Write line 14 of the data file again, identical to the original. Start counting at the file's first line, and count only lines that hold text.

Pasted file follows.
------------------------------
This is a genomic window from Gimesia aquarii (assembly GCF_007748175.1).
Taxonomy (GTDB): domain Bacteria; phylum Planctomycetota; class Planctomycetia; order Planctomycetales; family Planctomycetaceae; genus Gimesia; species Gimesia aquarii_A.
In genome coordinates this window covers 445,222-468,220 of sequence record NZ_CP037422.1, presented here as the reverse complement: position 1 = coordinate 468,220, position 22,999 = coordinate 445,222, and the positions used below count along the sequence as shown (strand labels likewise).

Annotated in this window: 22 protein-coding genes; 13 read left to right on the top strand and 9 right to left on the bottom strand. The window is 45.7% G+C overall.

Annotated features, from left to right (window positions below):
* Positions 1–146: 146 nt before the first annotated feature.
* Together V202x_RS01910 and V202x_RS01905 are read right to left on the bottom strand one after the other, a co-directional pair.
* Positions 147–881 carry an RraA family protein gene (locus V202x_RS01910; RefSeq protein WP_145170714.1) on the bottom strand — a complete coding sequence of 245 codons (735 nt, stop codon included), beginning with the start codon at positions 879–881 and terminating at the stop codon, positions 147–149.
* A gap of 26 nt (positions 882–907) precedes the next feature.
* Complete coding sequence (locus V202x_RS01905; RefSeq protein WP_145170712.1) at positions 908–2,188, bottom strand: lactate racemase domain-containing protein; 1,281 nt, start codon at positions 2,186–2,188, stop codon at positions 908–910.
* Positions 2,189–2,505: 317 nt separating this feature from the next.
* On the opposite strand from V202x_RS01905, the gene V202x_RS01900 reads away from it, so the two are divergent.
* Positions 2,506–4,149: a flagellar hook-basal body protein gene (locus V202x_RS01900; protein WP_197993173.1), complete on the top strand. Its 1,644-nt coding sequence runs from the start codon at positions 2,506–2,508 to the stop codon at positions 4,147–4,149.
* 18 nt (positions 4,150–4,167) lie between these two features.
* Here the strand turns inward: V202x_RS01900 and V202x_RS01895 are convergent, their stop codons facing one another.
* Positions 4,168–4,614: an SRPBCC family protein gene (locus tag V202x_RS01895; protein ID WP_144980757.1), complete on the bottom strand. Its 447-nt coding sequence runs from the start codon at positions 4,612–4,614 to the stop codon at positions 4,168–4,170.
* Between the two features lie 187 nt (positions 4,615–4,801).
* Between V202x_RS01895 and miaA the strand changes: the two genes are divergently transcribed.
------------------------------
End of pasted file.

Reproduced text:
* 18 nt (positions 4,150–4,167) lie between these two features.